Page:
Support from a program committed to expanding local journalism is bringing dedicated Technical.ly coverage of economic change to Pittsburgh — as well as the perspective of someone who knows the city well.
Through the national service program Report for America, Technical.ly is bringing on a full-time reporter as we officially launch daily reporting in Pittsburgh this June. And today, we’re excited to announce that Sophie Burkholder will be leading that coverage in her hometown.
Burkholder has spent the last five years studying bioengineering and entrepreneurship in Philadelphia, where she also interned as a reporter on the health and business desks at Philadelphia Magazine and The Philadelphia Inquirer. Over the past year, she’s focused her reporting on the economic impact of the COVID-19 pandemic on small businesses and startups, particularly in health and biotech, for outlets like TechCrunch. She also covered local health stories on vaccine rollout for homebound patients and the effect of opioid-related legislation for the Pittsburgh-based nonprofit newsroom PublicSource.
When it comes to the Pittsburgh economy, a new foothold is rapidly forming for technology-focused jobs growing out of a prominent group of educational and medical institutions. A mix of big tech companies and growing startups have signaled economic transformation. However, as the jobs and opportunities multiply, there will necessarily be pressure to ensure equitable growth, alongside a push for local career paths in software and life sciences.
Burkholder’s reporting will focus on technology and economic development in Pittsburgh. Her work will particularly aim to assess the work of the entrepreneurs and economic developers in providing opportunity for residents — including those who have traditionally been underrepresented in the tech industry — as well as how these players are changing the local economy.
“I’m especially excited to work at Technical.ly because the position will allow me to not only report on a city that has a lot of personal significance to me as my hometown, but to also focus on how the local economy is changing and what disparities might exist in that change,” Burkholder said. “Pittsburgh is an amazing hub for groundbreaking research because of its universities, and this has definitely drawn talent across all sectors of the technology industry to the city that will be important to cover. But I also hope my reporting will focus on what jobs or opportunities these innovations create for people that are lifelong residents of the city, across a diverse range of neighborhoods and backgrounds, and look more deeply into the root causes of any inequities that may exist behind these trends.”
Technical.ly is no stranger to Pittsburgh. In 2018, in partnership with PublicSource, we ran Open Data PGH, a six-month, pop-up reporting series on civic tech in the city. And last spring, in partnership with the Pittsburgh Innovation District, we launched a new edition of our This Week in Jobs newsletter and deep-dive reporting on economic change. We also recently announced the acquisition of StartNow Pittsburgh, the local digital news publication focused on the city’s startups. But we’ve never before had a dedicated, full-time reporter that allows us to bring the same daily coverage we have in our other four markets to Western Pennsylvania.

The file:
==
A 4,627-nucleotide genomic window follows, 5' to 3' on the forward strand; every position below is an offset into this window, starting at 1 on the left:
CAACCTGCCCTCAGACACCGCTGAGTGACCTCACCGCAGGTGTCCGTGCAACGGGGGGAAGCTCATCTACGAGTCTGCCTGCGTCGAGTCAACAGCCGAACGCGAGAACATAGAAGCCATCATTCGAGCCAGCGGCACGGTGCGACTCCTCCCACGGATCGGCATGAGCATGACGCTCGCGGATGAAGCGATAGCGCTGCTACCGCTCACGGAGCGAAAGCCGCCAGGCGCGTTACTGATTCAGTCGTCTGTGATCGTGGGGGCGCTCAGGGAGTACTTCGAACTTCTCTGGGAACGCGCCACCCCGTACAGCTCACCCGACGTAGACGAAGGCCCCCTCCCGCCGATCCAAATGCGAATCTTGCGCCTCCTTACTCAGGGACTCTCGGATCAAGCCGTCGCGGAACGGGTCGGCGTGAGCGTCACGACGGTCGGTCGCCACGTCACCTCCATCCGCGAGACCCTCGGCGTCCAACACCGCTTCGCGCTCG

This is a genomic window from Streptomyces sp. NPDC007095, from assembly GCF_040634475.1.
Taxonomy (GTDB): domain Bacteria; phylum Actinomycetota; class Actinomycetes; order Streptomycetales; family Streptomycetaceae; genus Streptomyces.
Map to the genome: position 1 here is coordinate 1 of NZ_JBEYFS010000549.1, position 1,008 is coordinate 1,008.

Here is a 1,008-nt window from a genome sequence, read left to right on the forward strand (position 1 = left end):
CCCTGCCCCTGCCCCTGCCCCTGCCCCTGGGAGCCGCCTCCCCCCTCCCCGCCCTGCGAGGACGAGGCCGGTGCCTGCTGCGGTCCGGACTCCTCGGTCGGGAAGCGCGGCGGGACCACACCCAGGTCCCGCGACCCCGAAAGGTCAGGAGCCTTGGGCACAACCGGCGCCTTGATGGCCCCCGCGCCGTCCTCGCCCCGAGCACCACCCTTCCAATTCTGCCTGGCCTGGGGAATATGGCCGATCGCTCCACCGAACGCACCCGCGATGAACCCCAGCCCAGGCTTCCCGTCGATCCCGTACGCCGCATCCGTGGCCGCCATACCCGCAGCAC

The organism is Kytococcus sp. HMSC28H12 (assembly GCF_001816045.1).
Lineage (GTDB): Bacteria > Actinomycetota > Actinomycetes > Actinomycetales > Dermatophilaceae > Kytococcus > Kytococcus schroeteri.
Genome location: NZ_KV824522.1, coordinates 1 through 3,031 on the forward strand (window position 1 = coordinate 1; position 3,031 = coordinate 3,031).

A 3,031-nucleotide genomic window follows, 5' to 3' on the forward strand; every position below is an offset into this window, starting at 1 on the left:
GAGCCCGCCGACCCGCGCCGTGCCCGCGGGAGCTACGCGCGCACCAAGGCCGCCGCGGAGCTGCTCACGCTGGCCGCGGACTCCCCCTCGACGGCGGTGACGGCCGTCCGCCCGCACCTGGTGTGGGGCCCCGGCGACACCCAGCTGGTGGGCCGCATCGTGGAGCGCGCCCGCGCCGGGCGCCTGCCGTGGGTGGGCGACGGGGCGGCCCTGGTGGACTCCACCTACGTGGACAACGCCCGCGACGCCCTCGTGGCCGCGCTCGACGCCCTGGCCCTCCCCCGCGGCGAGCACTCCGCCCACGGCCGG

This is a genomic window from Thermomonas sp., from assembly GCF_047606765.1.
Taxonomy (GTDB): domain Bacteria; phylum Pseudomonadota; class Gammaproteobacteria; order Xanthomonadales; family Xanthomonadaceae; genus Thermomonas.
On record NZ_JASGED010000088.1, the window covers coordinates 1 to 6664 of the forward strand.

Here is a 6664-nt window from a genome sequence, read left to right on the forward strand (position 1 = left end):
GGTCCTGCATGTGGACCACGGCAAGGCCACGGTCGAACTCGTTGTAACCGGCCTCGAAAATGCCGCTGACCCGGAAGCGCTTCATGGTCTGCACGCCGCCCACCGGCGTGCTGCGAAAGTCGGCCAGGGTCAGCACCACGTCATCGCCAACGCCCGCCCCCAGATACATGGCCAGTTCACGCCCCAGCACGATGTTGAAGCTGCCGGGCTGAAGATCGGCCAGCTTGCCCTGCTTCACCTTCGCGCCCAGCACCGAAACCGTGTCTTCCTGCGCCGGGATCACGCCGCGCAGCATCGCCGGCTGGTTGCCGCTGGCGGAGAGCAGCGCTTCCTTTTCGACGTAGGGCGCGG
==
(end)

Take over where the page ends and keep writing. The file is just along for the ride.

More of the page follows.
Burkholder’s role is partly funded by Report for America, a program of the nonprofit The GroundTruth Project. Technical.ly has previously hired two reporters through this program: Michael Butler, who reports on economic recovery in Philadelphia, and Donte Kirby, who reports on tech access in Baltimore. Report for America asks each of its corps members to conduct a journalism-focused community service project during their tenure.
“I wanted to be a part of RFA because their mission of supporting local journalism is one that I share and believe in, mostly because I believe the foundation of all good reporting is the connection a newsroom has with its community,” Burkholder said. “I also love that the program has a service mindset, because I feel strongly that journalism should be seen as a form of public service, and I’m excited for the chance to give back to my hometown through both reporting and direct community service.”
Burkholder will join Technical.ly’s now-eight-person newsroom. In addition to Butler and Kirby, it’s currently made up of these fine folks: Managing Editor Julie Zeglen (hi), Assistant Editor Stephen Babcock, Delaware-based reporter Holly Quinn, Philly-based reporter Paige Gross and D.C.-based reporter Michaela Althouse, as well as Editor Sabrina Vourvoulias of Philadelphia-focused sister site Generocity.
We look forward to bringing you more and deeper reporting on Pittsburgh’s changing communities, as well as solutions for making the benefits of the tech industry more accessible to all. If you’re interested in financially supporting our expansion to Pittsburgh, contact our CEO Chris Wink at firstname.lastname@example.org. If you’d like to pitch a story about Pittsburgh’s tech economy — or want to be among the first to be connected to Burkholder when she starts in June — reach out to me at email@example.com.
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